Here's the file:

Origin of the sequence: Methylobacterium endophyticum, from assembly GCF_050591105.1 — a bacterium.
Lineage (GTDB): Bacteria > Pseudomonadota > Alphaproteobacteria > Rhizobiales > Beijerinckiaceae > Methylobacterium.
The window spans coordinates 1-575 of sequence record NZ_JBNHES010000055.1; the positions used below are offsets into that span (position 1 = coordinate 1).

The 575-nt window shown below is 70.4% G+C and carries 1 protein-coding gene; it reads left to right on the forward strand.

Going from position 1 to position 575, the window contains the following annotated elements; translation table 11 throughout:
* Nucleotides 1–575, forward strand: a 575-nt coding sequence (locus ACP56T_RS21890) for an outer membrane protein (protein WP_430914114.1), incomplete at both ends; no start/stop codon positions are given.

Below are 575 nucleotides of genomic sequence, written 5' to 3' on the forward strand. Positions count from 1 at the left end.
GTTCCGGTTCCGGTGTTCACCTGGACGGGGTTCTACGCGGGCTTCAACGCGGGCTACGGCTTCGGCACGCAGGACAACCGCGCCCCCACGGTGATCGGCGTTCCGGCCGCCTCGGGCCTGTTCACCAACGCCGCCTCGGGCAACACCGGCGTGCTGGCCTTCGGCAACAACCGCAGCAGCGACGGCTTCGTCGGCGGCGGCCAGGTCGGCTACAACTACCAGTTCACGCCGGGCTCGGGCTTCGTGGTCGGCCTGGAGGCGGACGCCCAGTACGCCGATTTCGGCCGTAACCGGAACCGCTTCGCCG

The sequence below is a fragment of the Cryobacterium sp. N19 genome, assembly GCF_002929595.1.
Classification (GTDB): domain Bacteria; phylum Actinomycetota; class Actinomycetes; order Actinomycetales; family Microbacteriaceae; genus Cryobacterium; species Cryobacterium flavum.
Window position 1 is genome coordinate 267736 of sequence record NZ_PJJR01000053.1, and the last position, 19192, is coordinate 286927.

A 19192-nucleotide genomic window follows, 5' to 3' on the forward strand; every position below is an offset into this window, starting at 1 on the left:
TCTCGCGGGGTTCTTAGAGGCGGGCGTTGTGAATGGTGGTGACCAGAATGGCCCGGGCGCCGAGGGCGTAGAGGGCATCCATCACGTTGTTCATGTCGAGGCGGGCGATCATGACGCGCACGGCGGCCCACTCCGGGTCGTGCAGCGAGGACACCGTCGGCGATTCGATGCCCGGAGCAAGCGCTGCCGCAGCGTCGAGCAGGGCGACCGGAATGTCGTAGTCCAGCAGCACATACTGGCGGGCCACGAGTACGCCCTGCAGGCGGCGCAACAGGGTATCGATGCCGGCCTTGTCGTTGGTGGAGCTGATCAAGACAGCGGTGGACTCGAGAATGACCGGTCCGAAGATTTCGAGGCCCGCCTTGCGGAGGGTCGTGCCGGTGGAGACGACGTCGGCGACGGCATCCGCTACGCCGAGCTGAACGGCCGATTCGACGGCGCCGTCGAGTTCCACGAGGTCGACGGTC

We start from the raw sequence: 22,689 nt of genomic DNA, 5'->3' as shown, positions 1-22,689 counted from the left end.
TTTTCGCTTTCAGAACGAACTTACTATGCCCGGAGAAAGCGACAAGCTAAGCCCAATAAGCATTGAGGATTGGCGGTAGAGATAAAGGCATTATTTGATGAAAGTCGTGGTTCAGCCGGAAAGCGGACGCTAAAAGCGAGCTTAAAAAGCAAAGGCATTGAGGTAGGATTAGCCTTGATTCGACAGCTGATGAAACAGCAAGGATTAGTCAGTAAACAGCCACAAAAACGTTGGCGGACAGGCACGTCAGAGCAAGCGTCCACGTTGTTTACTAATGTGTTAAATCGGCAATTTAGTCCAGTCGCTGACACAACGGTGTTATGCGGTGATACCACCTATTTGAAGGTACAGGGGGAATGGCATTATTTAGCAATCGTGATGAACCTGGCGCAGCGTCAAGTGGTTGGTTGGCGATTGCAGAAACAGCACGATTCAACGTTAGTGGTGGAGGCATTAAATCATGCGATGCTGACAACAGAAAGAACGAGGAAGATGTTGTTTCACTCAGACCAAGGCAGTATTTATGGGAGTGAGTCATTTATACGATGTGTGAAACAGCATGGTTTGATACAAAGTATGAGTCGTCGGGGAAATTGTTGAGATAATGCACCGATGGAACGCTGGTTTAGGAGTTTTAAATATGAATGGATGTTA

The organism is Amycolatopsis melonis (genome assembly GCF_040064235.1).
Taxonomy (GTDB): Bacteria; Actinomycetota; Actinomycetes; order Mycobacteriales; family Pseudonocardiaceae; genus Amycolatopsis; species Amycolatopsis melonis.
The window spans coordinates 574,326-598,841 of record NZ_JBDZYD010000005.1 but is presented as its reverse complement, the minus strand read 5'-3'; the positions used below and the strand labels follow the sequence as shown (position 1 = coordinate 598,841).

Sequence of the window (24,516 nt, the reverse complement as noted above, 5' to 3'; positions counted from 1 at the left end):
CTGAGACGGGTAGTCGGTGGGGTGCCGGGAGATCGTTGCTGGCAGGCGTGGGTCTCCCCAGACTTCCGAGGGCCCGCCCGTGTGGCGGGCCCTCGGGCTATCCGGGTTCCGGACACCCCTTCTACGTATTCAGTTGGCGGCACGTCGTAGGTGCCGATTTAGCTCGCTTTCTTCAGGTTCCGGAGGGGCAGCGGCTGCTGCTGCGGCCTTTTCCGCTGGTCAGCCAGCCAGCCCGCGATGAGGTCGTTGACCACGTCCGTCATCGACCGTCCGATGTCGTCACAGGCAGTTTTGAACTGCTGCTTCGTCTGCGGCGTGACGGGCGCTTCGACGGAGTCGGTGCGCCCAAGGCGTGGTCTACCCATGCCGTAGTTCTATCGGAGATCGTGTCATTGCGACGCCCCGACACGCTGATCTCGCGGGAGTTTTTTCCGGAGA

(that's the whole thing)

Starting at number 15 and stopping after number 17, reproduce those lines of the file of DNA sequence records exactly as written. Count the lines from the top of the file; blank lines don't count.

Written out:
TTTTCGCTTTCAGAACGAACTTACTATGCCCGGAGAAAGCGACAAGCTAAGCCCAATAAGCATTGAGGATTGGCGGTAGAGATAAAGGCATTATTTGATGAAAGTCGTGGTTCAGCCGGAAAGCGGACGCTAAAAGCGAGCTTAAAAAGCAAAGGCATTGAGGTAGGATTAGCCTTGATTCGACAGCTGATGAAACAGCAAGGATTAGTCAGTAAACAGCCACAAAAACGTTGGCGGACAGGCACGTCAGAGCAAGCGTCCACGTTGTTTACTAATGTGTTAAATCGGCAATTTAGTCCAGTCGCTGACACAACGGTGTTATGCGGTGATACCACCTATTTGAAGGTACAGGGGGAATGGCATTATTTAGCAATCGTGATGAACCTGGCGCAGCGTCAAGTGGTTGGTTGGCGATTGCAGAAACAGCACGATTCAACGTTAGTGGTGGAGGCATTAAATCATGCGATGCTGACAACAGAAAGAACGAGGAAGATGTTGTTTCACTCAGACCAAGGCAGTATTTATGGGAGTGAGTCATTTATACGATGTGTGAAACAGCATGGTTTGATACAAAGTATGAGTCGTCGGGGAAATTGTTGAGATAATGCACCGATGGAACGCTGGTTTAGGAGTTTTAAATATGAATGGATGTTA

The organism is Amycolatopsis melonis (genome assembly GCF_040064235.1).
Taxonomy (GTDB): Bacteria; Actinomycetota; Actinomycetes; order Mycobacteriales; family Pseudonocardiaceae; genus Amycolatopsis; species Amycolatopsis melonis.